This issue seems omnipresent throughout geography (human and physical), and I know that I’ve had to deal with it within my own work. For example, my data collection will consist of me flying a UAV at a specific height (in order to achieve maximum photo resolution), thereby taking photos at specific scales. I will then create a model to make maps at specific scales. Beyond this, the maps I make will hopefully tell me things about the morphology of the landscape: will this be true only of Eureka Sound, or will it be generalizable to all of Ellesmere Island, or even all of the Canadian or International high Arctic? I do not find that any of the methods described in this paper provide a clear way to give a definitive answer on cross-scale inferences, which is to be expected. I think that as researchers, we must do our best to limit our inferences to the analyzed scales, and resist temptations to overgeneralize our results for increased importance. I am curious how things have changed in the nearly 20 years since this article has been published, what strides have been made, and what remains to be done.

Scale (Goodchild & Proctor 1997)

Saturday, November 25th, 2017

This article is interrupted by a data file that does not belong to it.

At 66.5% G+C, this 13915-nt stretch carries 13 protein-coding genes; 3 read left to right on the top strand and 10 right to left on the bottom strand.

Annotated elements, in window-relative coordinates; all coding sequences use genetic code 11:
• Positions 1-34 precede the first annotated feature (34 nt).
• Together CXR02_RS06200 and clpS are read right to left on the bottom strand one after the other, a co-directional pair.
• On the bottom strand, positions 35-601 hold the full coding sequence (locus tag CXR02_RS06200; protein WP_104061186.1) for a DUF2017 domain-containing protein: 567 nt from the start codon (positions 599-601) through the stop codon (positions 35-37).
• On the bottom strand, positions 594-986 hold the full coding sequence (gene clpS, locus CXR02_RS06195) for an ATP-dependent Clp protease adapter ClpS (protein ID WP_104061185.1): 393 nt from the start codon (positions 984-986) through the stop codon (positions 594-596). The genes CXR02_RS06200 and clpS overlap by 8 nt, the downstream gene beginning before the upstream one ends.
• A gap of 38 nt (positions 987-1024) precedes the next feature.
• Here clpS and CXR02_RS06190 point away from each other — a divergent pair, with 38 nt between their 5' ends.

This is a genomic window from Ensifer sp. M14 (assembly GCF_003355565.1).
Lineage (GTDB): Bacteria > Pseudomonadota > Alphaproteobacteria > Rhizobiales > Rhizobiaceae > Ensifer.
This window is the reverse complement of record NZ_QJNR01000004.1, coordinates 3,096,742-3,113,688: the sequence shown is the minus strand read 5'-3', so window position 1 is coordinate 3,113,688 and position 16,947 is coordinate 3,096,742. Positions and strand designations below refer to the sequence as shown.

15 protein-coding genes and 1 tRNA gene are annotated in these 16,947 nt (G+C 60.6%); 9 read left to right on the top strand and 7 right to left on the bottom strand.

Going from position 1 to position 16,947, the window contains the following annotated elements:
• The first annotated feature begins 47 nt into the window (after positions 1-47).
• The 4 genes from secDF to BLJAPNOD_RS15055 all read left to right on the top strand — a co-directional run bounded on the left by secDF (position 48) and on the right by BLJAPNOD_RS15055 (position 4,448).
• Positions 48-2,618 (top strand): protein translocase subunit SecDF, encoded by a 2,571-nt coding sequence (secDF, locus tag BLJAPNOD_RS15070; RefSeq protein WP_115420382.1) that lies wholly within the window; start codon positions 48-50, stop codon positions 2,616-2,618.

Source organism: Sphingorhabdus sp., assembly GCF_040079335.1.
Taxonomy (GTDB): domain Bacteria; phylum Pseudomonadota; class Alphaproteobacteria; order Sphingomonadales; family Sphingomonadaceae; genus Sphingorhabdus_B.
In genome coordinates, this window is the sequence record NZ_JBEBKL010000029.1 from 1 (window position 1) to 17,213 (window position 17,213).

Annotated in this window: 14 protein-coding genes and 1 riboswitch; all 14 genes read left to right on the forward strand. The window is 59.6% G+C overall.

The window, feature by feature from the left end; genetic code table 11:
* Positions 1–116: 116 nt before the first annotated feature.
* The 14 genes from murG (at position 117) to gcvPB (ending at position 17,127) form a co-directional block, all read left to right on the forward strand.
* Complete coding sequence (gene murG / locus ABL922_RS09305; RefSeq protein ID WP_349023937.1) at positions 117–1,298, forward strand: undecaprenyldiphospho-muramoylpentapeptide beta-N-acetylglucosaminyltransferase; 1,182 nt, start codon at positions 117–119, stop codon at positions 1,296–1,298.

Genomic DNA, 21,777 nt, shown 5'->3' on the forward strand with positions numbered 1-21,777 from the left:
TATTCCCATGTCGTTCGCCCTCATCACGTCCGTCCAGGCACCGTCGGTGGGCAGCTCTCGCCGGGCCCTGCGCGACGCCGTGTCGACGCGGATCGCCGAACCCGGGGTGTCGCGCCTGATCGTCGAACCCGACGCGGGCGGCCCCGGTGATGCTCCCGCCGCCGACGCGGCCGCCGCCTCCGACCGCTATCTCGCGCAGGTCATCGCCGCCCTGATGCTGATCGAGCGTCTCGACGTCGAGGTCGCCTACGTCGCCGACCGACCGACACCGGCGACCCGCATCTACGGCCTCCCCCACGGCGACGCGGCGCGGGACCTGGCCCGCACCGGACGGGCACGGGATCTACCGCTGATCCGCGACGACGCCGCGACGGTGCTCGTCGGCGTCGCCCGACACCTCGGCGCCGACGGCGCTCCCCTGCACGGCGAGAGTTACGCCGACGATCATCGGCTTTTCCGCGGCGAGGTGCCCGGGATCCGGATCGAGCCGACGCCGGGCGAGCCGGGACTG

Prior to reading this paper I went in knowing scale was a key concept of geography, and one of much debate. After reading Goodchild & Proctor 1997 however, I feel this was an understatement. The authors extensively cover a much needed recap of traditional cartography, and the initial concreteness of scale and the common metrics used (i.e. buildings aren’t typically shown at a 1:25000 scale). I found this part especially interesting as it’s something that I never encountered in my GIS/geography classes, even though they’re key concepts in cartography. This becomes especially interesting when paired with their allusion to current day GIS acting as a visual representation of a large database (like OSM), and interestingly I thought of how OSM must have studied these concepts in creating their online mapping platform, as to only incorporate points of interest at a certain zoom level versus streets. The paper then goes to explain how concepts as such are needed in modern day digital maps in the form of Minimum Mapping Units (MMU), though how issues like raster resolution begin to define scale as the smallest denomination of measurement.